By Mark Fogel, president and CEO, ACRES Capital
As the state’s second-most populous metro, the Pittsburgh MSA is the anchor of western Pennsylvania.
Over the last 20 years, Pittsburgh has pivoted and evolved into a hub for the healthcare, education and technology industries, thus attracting an influx of young, high-earning millennials.
Over the last 10 years, Pittsburgh has undergone an economic resurgence. Firms such as Google and Uber have opened regional headquarters in the city, lured by the strong base of talent graduating from Carnegie Mellon University’s (CMU) computer science and robotics programs.
In fact, Pittsburgh has been the epicenter for autonomous vehicles (AVs) since the mid-1980s, when CMU’s Robotics Department developed the world’s first self-driving car. AV research, development and testing are expected to be catalysts of growth for the city in the coming years.
In addition, the cutting-edge research at the University of Pittsburgh School of Medicine and the associated University of Pittsburgh Medical Center, which operates eight hospitals within the MSA and plans to build three more over the next several years, is attracting medical professionals from around the world.
These factors, combined with a low cost of living and proximity to high-end amenities, have helped Pittsburgh add nearly 30,000 high-earning millennials over the past 10-plus years, higher than other top markets such as Boston, Minneapolis and Nashville.
Moreover, Pittsburgh has historically weathered recessions better than other major American cities, adding jobs during the financial crisis in the late 2000s as others were losing them. Eight Fortune 500 companies and six of the top 300 U.S. law firms are headquartered in the area, and the regional presence of prominent companies such as RAND Corp., BNY Mellon, Nova, FedEx and Bayer have helped make Pittsburgh a strong market for job growth.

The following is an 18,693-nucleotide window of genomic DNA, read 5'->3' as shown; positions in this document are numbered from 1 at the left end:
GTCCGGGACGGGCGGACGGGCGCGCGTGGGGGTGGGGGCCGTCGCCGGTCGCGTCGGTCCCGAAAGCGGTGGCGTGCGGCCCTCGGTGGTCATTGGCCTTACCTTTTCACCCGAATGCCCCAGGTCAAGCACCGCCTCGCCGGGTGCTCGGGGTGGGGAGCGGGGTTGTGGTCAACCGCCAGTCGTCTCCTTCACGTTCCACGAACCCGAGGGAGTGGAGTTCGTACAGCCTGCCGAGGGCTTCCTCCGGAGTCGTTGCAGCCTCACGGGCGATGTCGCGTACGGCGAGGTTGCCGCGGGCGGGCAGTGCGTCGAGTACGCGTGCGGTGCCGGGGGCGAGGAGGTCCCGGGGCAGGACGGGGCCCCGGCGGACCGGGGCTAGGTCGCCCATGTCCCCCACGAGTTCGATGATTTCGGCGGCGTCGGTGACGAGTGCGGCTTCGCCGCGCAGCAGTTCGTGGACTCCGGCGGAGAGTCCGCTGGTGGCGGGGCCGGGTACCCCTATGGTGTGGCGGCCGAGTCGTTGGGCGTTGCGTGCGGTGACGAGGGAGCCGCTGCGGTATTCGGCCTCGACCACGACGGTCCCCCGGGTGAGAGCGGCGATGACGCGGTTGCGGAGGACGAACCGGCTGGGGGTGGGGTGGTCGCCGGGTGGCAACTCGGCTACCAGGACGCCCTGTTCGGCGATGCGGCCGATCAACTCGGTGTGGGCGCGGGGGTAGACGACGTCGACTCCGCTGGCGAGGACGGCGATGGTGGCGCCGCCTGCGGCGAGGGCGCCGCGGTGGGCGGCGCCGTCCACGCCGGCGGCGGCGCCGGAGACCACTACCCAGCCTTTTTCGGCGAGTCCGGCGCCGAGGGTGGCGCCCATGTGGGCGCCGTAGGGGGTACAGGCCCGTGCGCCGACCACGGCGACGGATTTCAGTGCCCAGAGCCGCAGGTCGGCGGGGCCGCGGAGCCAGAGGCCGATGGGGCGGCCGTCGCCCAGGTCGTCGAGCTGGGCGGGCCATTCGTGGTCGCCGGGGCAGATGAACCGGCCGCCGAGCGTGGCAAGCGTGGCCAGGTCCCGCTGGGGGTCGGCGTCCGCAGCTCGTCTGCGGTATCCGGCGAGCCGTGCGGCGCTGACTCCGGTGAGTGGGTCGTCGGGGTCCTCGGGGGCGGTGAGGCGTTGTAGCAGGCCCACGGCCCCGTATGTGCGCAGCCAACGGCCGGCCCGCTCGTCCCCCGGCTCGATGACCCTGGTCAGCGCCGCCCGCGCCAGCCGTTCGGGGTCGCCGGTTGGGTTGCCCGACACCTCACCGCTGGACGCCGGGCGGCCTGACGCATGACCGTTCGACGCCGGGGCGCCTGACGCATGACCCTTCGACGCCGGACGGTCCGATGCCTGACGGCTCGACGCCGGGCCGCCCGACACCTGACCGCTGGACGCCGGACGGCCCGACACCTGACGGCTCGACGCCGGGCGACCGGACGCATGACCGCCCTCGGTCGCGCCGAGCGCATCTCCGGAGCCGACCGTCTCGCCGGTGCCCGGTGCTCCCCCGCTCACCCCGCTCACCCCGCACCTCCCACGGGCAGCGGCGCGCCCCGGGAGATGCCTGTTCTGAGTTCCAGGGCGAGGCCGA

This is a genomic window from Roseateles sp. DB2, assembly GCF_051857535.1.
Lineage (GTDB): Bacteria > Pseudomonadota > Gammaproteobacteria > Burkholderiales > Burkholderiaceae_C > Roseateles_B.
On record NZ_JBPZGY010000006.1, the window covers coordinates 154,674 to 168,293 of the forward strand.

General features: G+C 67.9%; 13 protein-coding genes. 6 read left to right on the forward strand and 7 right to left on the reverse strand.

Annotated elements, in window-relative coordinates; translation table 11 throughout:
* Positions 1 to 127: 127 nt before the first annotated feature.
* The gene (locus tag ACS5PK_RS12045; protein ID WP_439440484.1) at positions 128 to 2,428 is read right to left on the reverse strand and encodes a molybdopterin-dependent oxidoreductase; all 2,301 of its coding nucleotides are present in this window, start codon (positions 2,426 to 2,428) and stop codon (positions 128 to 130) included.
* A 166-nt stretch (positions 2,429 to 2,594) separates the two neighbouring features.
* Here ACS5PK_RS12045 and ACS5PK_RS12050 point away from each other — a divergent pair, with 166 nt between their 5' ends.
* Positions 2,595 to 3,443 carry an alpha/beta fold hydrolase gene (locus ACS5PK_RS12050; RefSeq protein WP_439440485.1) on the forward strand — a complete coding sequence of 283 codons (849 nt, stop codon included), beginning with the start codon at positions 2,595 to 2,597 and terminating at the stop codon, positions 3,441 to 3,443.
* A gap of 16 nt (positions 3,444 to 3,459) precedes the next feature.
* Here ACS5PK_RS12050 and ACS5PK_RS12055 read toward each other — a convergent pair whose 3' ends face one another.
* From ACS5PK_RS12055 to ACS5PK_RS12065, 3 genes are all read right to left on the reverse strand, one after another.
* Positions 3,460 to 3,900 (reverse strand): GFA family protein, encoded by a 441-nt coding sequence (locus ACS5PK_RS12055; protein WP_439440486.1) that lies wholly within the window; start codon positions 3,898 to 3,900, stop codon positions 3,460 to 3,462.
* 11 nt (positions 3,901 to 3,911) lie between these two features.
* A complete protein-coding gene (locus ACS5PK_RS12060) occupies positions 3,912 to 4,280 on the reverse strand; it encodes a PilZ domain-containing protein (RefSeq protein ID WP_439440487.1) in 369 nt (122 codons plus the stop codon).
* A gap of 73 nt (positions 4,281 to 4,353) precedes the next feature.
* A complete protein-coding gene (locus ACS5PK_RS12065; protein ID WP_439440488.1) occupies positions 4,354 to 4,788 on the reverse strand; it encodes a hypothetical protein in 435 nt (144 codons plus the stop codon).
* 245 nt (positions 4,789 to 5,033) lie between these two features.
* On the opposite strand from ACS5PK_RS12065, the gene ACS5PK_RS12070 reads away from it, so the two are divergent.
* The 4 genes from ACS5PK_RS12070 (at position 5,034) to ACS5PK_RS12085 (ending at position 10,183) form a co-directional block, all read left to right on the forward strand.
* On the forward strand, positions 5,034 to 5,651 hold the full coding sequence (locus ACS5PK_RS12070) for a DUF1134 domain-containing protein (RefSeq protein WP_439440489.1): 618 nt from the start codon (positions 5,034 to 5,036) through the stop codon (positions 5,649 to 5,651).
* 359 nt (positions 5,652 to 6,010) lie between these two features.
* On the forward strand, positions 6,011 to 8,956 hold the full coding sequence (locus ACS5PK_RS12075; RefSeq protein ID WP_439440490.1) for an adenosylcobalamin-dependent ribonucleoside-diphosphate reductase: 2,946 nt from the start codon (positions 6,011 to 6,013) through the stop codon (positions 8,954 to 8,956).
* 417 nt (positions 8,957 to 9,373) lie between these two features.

For the commercial real estate industry, this means opportunity.
The shift from the city’s historical reliance on manufacturing presents a prime opportunity for the commercial real estate industry to move from industrial to multifamily development. Despite last year’s halt on nonessential construction due to COVID-19, multifamily development in Pittsburgh has held a steady pace over the last 15 months.
Pittsburgh is among the most undersupplied multifamily markets in the country relative to its growth of high-earning millennials and skilled jobs. The clustering of startups and venture capital creates potential for massive job growth in Pittsburgh’s urban core over the next five years, increasing pressure on multifamily absorption and rents.
The rapid expansion of this population, combined with the area’s challenging mountainous topography, has led to a critical shortage of multifamily housing in the region. (However, Pittsburgh’s hilly landscape and unpredictable weather are great for AV testing!) Developers are also under pressure to provide extensive amenity packages with smaller units that still offer modern living features.
There are also numerous prospects for adaptive reuse in Pittsburgh. General merchandise and department stores has been at the forefront of retail closings since 2018, accounting for 70 percent of big box vacancy. Adaptive reuses of this space have pivoted from retail to medical, self-storage, e-commerce and office space.
ACRES Capital recently funded a $33 million multifamily construction project in the Shadyside submarket. The 161-unit multifamily property at 5803 Centre Ave. includes 6,000 square feet of ground-floor retail space. The property will offer amenities such as a fitness center with a yoga studio, coworking office space with indoor and outdoor workstations and a self-checkout convenience mart.
The property is located within walking distance of the University of Pittsburgh Medical Center (UPMC) Shadyside Hospital and UPMC Children’s Hospital, which employ a combined 1,700 physicians. A Google corporate office is within walking distance, allowing the project to cater to tech professionals in addition to those in the medical community.
Shadyside, which is a part of the greater downtown submarket, has seen a significant rebirth due to the development of its adjoining neighborhoods to the southwest. Residents can drive to the Pittsburgh Central Business District in about 15 minutes and Pittsburgh International Airport in approximately 30 minutes.
Convenience, low cost of living, economic stability and a dearth of supply all combine to provide myriad opportunities for multifamily and adaptive reuse for commercial real estate developers and financiers in Pittsburgh.
— This article originally appeared in the March/April issue of Northeast Real Estate Business magazine.